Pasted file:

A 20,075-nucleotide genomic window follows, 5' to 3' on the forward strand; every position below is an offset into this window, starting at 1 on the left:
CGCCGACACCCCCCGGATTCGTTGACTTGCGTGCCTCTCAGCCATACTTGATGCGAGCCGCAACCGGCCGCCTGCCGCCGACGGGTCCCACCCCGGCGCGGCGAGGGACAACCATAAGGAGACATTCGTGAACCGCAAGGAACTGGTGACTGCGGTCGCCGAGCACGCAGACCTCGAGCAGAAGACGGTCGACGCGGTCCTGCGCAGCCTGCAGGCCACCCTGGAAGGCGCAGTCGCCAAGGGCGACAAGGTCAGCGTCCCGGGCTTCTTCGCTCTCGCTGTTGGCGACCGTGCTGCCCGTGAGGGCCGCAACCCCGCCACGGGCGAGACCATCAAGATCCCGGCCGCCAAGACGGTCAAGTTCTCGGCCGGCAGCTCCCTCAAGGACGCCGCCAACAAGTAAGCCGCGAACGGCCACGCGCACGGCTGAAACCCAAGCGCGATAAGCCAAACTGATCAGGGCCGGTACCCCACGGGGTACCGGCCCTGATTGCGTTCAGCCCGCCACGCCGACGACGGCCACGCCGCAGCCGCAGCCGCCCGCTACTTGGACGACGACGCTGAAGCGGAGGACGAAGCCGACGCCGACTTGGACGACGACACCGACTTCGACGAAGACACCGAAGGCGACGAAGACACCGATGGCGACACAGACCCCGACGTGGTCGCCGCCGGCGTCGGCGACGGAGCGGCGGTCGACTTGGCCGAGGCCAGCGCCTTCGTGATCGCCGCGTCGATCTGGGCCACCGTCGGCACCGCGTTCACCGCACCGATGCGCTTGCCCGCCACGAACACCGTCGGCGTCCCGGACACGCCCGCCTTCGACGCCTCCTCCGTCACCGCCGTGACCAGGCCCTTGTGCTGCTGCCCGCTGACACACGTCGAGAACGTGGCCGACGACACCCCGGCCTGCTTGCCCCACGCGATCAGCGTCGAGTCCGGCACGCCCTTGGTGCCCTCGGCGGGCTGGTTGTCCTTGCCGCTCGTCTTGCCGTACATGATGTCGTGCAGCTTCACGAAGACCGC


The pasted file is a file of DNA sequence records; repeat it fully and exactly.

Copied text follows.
A 20,075-nucleotide genomic window follows, 5' to 3' on the forward strand; every position below is an offset into this window, starting at 1 on the left:
CGCCGACACCCCCCGGATTCGTTGACTTGCGTGCCTCTCAGCCATACTTGATGCGAGCCGCAACCGGCCGCCTGCCGCCGACGGGTCCCACCCCGGCGCGGCGAGGGACAACCATAAGGAGACATTCGTGAACCGCAAGGAACTGGTGACTGCGGTCGCCGAGCACGCAGACCTCGAGCAGAAGACGGTCGACGCGGTCCTGCGCAGCCTGCAGGCCACCCTGGAAGGCGCAGTCGCCAAGGGCGACAAGGTCAGCGTCCCGGGCTTCTTCGCTCTCGCTGTTGGCGACCGTGCTGCCCGTGAGGGCCGCAACCCCGCCACGGGCGAGACCATCAAGATCCCGGCCGCCAAGACGGTCAAGTTCTCGGCCGGCAGCTCCCTCAAGGACGCCGCCAACAAGTAAGCCGCGAACGGCCACGCGCACGGCTGAAACCCAAGCGCGATAAGCCAAACTGATCAGGGCCGGTACCCCACGGGGTACCGGCCCTGATTGCGTTCAGCCCGCCACGCCGACGACGGCCACGCCGCAGCCGCAGCCGCCCGCTACTTGGACGACGACGCTGAAGCGGAGGACGAAGCCGACGCCGACTTGGACGACGACACCGACTTCGACGAAGACACCGAAGGCGACGAAGACACCGATGGCGACACAGACCCCGACGTGGTCGCCGCCGGCGTCGGCGACGGAGCGGCGGTCGACTTGGCCGAGGCCAGCGCCTTCGTGATCGCCGCGTCGATCTGGGCCACCGTCGGCACCGCGTTCACCGCACCGATGCGCTTGCCCGCCACGAACACCGTCGGCGTCCCGGACACGCCCGCCTTCGACGCCTCCTCCGTCACCGCCGTGACCAGGCCCTTGTGCTGCTGCCCGCTGACACACGTCGAGAACGTGGCCGACGACACCCCGGCCTGCTTGCCCCACGCGATCAGCGTCGAGTCCGGCACGCCCTTGGTGCCCTCGGCGGGCTGGTTGTCCTTGCCGCTCGTCTTGCCGTACATGATGTCGTGCAGCTTCACGAAGACCGC